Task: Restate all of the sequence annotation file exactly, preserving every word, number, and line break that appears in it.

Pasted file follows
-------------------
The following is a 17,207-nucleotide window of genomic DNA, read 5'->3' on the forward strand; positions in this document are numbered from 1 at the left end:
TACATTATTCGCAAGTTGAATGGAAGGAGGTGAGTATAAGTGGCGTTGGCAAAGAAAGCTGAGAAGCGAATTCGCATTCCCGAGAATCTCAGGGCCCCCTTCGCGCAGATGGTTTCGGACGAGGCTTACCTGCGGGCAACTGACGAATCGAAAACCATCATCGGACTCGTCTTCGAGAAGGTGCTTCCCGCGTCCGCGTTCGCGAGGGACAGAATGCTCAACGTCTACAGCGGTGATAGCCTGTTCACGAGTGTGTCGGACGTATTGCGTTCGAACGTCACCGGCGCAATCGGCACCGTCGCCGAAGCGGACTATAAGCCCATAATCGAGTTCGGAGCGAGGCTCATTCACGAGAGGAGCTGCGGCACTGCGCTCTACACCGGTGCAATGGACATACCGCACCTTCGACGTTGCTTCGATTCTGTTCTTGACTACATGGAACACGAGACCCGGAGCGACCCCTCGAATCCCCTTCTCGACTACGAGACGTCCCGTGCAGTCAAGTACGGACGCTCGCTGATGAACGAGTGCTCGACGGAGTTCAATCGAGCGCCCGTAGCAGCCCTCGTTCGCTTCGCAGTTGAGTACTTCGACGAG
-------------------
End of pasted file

The following is a 17,207-nucleotide window of genomic DNA, read 5'->3' on the forward strand; positions in this document are numbered from 1 at the left end:
TACATTATTCGCAAGTTGAATGGAAGGAGGTGAGTATAAGTGGCGTTGGCAAAGAAAGCTGAGAAGCGAATTCGCATTCCCGAGAATCTCAGGGCCCCCTTCGCGCAGATGGTTTCGGACGAGGCTTACCTGCGGGCAACTGACGAATCGAAAACCATCATCGGACTCGTCTTCGAGAAGGTGCTTCCCGCGTCCGCGTTCGCGAGGGACAGAATGCTCAACGTCTACAGCGGTGATAGCCTGTTCACGAGTGTGTCGGACGTATTGCGTTCGAACGTCACCGGCGCAATCGGCACCGTCGCCGAAGCGGACTATAAGCCCATAATCGAGTTCGGAGCGAGGCTCATTCACGAGAGGAGCTGCGGCACTGCGCTCTACACCGGTGCAATGGACATACCGCACCTTCGACGTTGCTTCGATTCTGTTCTTGACTACATGGAACACGAGACCCGGAGCGACCCCTCGAATCCCCTTCTCGACTACGAGACGTCCCGTGCAGTCAAGTACGGACGCTCGCTGATGAACGAGTGCTCGACGGAGTTCAATCGAGCGCCCGTAGCAGCCCTCGTTCGCTTCGCAGTTGAGTACTTCGACGAG